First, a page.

Horror stories – for the most part, anyway – are all about bodies. Bodies changing, bodies dying, bodies coming back to life, bodies being bitten with fangs. All the things which can transform, or damage, or distort us (physically or emotionally!) are what’s at the heart of most scary fiction, either in books or on screen.
Werewolves? People whose bodies turn into animals. Vampires? They drink our blood. Serial killers slice us up, aliens mutate into us, ghosts are our body-less spirits, demons possess us, robots replace us and zombies are just plain old dead bodies. (We could go into a whole thing about how zombies are an allegory of disease, but let’s put that aside for a year or three…)
The modern horror story is basically a Victorian invention. Horror fiction has its roots in ancient folklore and mythology, the kind of monster-in-the-cave stories we’re all familiar with, but it was only in the 1800s that stuff started to be written purely to scare. Before that, monsters or the supernatural usually turned up as part of a larger story. The ghost in Shakespeare’s Hamlet or the witches in Macbeth, for example, or assorted nasties from the Brothers Grimm. They weren’t normally the whole focus of the tale being told.
One of the writers responsible for the change was Charles Dickens. A Christmas Carol, which revolves around ghosts, was one of his most popular hits, and he wrote several other stories designed simply to send shivers down the spine, such as The Signalman. Partly, the change reflected Victorian society’s morbid craze for Spiritualism and life-after-death beliefs. But mostly, it was down to a handful of books and writers who were influenced by gothic literature.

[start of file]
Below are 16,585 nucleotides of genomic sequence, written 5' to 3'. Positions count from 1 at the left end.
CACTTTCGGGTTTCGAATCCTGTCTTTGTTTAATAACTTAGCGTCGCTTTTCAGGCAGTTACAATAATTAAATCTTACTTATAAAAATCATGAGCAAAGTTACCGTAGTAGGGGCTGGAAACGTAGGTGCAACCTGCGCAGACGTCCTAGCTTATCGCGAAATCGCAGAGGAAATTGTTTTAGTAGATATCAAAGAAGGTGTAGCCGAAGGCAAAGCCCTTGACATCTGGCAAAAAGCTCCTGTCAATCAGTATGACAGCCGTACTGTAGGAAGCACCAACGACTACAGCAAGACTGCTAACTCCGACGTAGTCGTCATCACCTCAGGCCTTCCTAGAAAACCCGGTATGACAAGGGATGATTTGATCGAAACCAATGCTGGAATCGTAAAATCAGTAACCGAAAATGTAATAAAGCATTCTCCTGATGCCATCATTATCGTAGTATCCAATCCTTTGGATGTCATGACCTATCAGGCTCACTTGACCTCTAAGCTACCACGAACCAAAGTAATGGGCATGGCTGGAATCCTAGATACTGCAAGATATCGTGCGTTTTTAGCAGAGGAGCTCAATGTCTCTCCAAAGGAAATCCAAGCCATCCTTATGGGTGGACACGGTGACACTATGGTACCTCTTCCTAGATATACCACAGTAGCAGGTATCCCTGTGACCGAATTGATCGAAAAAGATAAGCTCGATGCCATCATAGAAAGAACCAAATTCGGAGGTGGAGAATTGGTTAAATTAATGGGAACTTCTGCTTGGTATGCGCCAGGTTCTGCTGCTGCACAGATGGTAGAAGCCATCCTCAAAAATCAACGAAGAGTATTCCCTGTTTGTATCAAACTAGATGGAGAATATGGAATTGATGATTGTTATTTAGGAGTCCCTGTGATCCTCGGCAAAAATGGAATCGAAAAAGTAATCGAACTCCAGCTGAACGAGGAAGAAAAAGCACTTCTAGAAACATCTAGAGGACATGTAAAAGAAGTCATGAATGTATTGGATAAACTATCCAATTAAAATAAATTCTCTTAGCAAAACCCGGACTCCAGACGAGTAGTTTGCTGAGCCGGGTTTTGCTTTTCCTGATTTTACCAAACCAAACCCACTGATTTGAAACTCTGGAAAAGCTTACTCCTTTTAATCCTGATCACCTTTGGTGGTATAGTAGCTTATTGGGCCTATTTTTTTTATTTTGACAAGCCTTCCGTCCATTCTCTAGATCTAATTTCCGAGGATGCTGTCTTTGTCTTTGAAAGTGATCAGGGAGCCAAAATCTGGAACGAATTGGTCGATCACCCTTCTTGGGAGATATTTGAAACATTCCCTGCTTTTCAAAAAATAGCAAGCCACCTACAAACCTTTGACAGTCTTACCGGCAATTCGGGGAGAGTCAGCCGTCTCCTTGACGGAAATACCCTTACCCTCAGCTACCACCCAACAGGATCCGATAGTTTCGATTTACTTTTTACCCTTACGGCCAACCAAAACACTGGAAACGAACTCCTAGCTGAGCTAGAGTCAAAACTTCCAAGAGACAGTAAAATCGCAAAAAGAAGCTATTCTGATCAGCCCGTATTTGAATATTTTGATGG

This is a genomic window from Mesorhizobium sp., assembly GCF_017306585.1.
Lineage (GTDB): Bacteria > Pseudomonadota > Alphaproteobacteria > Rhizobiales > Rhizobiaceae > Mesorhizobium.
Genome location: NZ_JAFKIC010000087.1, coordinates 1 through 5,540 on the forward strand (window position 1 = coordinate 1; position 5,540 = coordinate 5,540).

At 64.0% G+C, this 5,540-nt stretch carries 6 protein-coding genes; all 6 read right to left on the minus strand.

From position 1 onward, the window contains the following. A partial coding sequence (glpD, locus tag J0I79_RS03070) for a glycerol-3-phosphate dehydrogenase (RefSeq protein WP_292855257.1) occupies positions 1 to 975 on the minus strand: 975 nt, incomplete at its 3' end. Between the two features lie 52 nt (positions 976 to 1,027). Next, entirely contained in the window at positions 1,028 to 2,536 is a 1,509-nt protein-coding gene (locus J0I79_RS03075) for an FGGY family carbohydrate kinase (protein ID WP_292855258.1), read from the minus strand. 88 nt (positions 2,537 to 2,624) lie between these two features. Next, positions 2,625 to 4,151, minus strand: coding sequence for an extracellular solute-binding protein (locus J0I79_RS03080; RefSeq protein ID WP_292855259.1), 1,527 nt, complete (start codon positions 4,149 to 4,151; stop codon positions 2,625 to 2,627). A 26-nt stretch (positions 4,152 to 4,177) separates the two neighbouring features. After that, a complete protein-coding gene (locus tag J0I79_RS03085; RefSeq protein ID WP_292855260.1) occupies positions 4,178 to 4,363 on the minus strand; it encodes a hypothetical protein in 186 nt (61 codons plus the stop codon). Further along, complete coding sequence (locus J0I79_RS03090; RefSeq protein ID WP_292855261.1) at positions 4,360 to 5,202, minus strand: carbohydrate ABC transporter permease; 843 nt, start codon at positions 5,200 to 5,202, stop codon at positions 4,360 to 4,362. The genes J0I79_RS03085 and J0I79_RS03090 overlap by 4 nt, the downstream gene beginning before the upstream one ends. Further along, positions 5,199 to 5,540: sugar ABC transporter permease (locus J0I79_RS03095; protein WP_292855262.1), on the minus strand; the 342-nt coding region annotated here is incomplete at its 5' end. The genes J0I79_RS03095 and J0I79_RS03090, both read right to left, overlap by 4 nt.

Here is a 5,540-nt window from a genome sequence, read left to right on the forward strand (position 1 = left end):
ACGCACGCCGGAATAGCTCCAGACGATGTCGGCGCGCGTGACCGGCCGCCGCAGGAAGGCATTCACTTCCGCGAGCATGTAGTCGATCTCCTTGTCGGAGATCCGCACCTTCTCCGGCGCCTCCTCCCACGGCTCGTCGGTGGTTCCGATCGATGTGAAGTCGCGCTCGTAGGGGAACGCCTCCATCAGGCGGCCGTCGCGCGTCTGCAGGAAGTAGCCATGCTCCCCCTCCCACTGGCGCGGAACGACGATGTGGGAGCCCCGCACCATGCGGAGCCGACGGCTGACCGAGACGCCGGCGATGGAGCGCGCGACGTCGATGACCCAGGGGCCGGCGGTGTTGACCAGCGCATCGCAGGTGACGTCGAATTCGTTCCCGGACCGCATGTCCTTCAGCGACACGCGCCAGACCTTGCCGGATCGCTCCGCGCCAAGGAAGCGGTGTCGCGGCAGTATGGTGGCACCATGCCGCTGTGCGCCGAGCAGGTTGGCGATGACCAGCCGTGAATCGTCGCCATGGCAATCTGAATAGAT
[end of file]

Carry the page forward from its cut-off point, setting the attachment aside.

In the later 1700s, there was a literary and artistic movement called romanticism, which was all about stressing strong emotions in art and writing. The gothic style evolved from this. Gothic stories were full of dark secrets and daring heroes as well as ghosts and other supernatural things. There’d be gloomy castles and foggy mountains, bandits and monks, windswept maidens and evil magicians, as well as all the family curses, madness and death you could possibly cram in.
The first gothic novel was Horace Walpole’s The Castle Of Otranto, published in 1764. Today, this book is a strangely dull and difficult read, but it clearly started a trend. The influence of gothic fiction can be seen in quite a lot of Victorian novels, including the works of the Brontë sisters.
Six separate literary elements, all of them firmly based in the gothic tradition, are what eventually set the scene for the arrival of horror fiction as we know it today. One of these elements was Charles Dickens’s ghost stories, as mentioned above.
The tales of terror written by Edgar Allan Poe around the 1840s, full of nightmares about being buried alive and haunted by eerie visions, are another of the six; Robert Louis Stevenson’s Dr Jekyll And Mr Hyde gave us an entirely new twist on the theme of monsters; Sir Arthur Conan Doyle’s spooky detective mystery The Hound Of The Baskervilles is the element that was published last.